BRADENTON, Fla. -- One of Spring Training's formalities the morning of the first full-squad workout is a full-squad meeting giving the general manager a rare chance to address the team.
Neal Huntington did so on Friday morning, talking to the assembled about "how we plan for things to play out."
"I try not to make a big deal of it," Huntington said of the opportunity to stand in front of 60 players. "It's a chance to share some thoughts, plans and expectations, and to communicate some messages about things they need to get done and things we can do to help them."
Manager Clint Hurdle also took a turn, wasting no time bringing up the collapse of last season (and of the season prior) in a constructive context.
"We want to work hard to get better every day," Hurdle said, paraphrasing his message to the players, "to make sure that when we get to the challenging point of the season, we control the grind and not get caught up in it.
"We have to become extraordinary at the ordinary. We want to make sure we're all playing for a cause greater than any individual. It's a game of individual responsibility, but toward a collective gain."
And with that, the Bucs dispersed across Pirate City's four fields, with the exception of utility man Brandon Inge, who was completing his drive from Michigan, and right-hander Stolmy Pimentel, whose departure from the Dominican Republic had been delayed by visa issues. Both are expected in camp for Saturday's workouts.
Karstens' just one of many creative contracts
BRADENTON, Fla. -- General manager Neal Huntington showed his negotiating creativity in drawing up the contract that got left-hander Francisco Liriano in the fold after he'd broken his right arm, making the most of a $12.75 million package (including an option for 2014) that is dependent on Liriano staying off the disabled list with that specific injury.
Huntington has been similarly creative in drawing up terms for some other players with specific areas of concern.
• Right-hander Jeff Karstens, who had been projected to get a salary of $3.8 million through arbitration, was instead nontendered because injuries limited him to 90 2/3 innings in 2012. Karstens was eventually re-signed for a guaranteed $2.5 million, but he can earn another $1 million if he stays healthy enough to pitch 200 innings.
Karstens would get bonuses of $100,000 at 150 and 160 innings pitched, $175,000 at 170 and 180 innings, and $225,000 at 190 and 200 innings.
• First baseman Gaby Sanchez is the only one of the four Pirates who went through the arbitration process to settle for a contract ($1,750,000) that includes incentives for plate appearances at 425, 475 and 525, with a bonus of $25,000 at each stage.
• Left-hander Jonathan Sanchez signed a Minor League contract that would pay him $1,375,000 if he makes the Bucs. In addition, he could earn up to another $750,000 in bonuses based on a complex points system based on appearances (three points) of two-plus innings (two points) or of fewer than two innings (one point).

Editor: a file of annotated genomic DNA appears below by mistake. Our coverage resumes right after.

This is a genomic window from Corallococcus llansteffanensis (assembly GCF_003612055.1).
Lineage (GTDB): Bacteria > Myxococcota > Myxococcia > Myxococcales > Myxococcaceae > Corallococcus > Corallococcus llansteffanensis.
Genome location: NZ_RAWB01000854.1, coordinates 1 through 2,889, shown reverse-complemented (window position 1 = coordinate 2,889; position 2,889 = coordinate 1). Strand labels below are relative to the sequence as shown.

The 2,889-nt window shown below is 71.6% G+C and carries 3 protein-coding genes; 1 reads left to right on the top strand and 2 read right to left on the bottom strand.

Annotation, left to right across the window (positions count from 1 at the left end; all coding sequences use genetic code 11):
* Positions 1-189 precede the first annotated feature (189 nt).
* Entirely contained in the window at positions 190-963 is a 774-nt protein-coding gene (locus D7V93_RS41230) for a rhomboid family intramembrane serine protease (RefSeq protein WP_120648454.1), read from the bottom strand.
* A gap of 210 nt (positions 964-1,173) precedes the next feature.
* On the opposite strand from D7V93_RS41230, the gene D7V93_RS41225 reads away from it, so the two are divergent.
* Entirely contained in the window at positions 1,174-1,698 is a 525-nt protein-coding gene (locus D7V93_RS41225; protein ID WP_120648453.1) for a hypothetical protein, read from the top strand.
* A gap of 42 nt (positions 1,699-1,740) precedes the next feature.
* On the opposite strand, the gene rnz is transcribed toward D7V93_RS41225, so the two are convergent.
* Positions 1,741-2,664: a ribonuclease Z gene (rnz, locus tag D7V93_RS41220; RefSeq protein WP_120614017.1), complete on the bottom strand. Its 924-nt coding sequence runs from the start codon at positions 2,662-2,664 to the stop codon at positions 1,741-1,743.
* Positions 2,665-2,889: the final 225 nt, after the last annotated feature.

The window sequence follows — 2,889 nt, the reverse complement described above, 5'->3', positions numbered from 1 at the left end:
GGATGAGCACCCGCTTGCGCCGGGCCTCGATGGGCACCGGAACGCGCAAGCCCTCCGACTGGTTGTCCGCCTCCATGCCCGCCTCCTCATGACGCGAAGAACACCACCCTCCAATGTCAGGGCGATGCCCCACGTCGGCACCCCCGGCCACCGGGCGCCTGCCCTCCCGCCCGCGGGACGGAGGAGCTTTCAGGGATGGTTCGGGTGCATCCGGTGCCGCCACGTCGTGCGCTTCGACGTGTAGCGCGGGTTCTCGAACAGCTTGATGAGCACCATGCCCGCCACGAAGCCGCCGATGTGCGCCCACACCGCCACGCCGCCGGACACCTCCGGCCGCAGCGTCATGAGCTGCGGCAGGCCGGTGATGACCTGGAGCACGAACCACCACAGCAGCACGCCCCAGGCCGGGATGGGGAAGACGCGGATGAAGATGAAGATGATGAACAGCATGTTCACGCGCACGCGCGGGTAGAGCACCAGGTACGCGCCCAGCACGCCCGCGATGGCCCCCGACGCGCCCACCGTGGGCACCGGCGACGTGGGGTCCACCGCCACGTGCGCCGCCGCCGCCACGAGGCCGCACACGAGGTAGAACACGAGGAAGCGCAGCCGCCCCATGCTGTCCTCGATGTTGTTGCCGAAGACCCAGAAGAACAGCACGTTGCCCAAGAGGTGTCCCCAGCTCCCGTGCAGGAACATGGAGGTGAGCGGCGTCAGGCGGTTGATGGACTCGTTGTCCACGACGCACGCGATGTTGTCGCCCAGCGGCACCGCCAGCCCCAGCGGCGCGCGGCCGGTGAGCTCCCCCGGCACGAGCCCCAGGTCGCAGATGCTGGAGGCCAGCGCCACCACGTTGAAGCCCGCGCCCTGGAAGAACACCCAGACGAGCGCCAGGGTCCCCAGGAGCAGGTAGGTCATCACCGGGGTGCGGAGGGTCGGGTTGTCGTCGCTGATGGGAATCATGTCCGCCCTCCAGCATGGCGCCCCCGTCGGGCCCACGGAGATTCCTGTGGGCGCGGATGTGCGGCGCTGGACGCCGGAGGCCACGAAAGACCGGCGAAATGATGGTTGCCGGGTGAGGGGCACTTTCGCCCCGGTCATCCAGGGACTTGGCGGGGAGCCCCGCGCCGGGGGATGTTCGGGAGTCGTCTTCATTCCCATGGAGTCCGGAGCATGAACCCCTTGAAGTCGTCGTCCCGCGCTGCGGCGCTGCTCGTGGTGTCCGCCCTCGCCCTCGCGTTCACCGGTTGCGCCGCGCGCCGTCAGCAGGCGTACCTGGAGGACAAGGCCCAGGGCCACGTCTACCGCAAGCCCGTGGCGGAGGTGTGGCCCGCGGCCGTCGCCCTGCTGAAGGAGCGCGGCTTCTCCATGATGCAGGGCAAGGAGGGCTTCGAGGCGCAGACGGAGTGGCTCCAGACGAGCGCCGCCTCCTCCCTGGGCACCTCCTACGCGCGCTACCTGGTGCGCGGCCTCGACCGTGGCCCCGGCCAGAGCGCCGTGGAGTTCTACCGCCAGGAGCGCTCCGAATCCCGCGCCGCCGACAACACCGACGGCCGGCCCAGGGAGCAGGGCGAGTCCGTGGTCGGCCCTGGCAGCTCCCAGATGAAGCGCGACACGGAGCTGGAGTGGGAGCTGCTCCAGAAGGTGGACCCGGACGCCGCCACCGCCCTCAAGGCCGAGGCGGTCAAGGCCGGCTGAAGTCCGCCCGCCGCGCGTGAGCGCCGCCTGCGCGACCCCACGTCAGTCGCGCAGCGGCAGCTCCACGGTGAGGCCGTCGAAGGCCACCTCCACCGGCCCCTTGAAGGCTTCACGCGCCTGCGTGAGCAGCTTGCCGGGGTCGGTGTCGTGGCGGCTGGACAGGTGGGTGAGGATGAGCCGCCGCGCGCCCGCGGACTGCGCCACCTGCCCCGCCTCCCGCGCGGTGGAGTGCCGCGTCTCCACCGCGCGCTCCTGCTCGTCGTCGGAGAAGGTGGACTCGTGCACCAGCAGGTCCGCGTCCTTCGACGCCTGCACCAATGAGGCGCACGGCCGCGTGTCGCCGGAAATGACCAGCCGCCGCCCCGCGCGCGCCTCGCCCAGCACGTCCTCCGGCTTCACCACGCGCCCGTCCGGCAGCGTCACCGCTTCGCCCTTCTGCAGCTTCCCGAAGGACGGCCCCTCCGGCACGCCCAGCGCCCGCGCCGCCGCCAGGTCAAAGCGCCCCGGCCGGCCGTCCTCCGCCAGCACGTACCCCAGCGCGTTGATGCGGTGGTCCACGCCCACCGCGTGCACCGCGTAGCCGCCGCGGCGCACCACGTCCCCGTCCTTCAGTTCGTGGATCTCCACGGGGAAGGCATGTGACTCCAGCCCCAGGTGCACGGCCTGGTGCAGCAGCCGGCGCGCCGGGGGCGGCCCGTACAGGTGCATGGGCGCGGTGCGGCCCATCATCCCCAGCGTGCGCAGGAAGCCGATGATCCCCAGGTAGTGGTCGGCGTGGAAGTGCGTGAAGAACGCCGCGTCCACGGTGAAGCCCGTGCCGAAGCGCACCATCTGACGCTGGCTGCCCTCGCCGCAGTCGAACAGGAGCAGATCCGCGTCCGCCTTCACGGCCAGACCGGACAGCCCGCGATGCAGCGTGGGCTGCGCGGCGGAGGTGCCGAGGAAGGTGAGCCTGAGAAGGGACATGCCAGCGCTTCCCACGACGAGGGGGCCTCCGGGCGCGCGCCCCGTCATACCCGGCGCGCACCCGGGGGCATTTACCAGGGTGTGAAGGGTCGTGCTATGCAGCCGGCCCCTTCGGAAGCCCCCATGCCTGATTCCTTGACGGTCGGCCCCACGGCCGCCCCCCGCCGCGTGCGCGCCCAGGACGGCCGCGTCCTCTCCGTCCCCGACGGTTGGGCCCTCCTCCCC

Sanchez would earn $75,000 for 42, 48 and 54 points; $125,000 for 60, 66 and 72 points; and $150,000 for 78 points.
In addition, the southpaw, in camp as a non-roster invitee, can request his release on March 24 if he has not been added to the Major League roster by then.
• The contract of non-roster outfielder Brad Hawpe calls for a moderate $800,000 if he makes the Majors but includes a $600,000 incentive package for plate appearances, kicking in at 200 and maxing out at 500.
Hawpe, too, can request his release if not added to the big league roster, by March 26 in his case.
"I can't answer that. I'm not a brain scientist -- or a rocket surgeon." -- reliever Jared Hughes -- with a wink, to show he mangled the words intentionally -- in response to the hypothetical question of how his slider would break if he submarined it
• Other than pitchers Charlie Morton, working toward a midseason return from Tommy John surgery, and Francisco Liriano, the only Pirates player who began Spring Training on health-watch is second baseman Neil Walker, laid out by a herniated disk at the end of the season. Manager Clint Hurdle succinctly called off the watch following Friday's first full-squad workout: "His back is not an issue. The [rehab] work he was able to put in and the reports we got from our own people watching him [show us that] he's physically fit for duty and ready to go."
• Jose Tabata is the forgotten man in the outfield, but after following orders to skip winter league play and focus on conditioning, he looks lean and mean, and the ball was jumping off his bat out of the batting cage.
"We're extremely encouraged by what he's done in the offseason and what he did to prepare [for Spring Training]," Hurdle said. "He worked on a number of things to get that body back to where we saw it in 2010, and on strength and flexibility and intensity."
• Pitching may win games, but the sticks win popularity contests: The first workout featuring a full complement of position players drew a shoulder-to-shoulder crowd at Pirate City compared with the handful of fans who'd been attracted by three days of batterymen workouts.
Tom Singer is a reporter for MLB.com and writes an MLBlog Change for a Nickel. He can also be found on Twitter @Tom_Singer. This story was not subject to the approval of Major League Baseball or its clubs.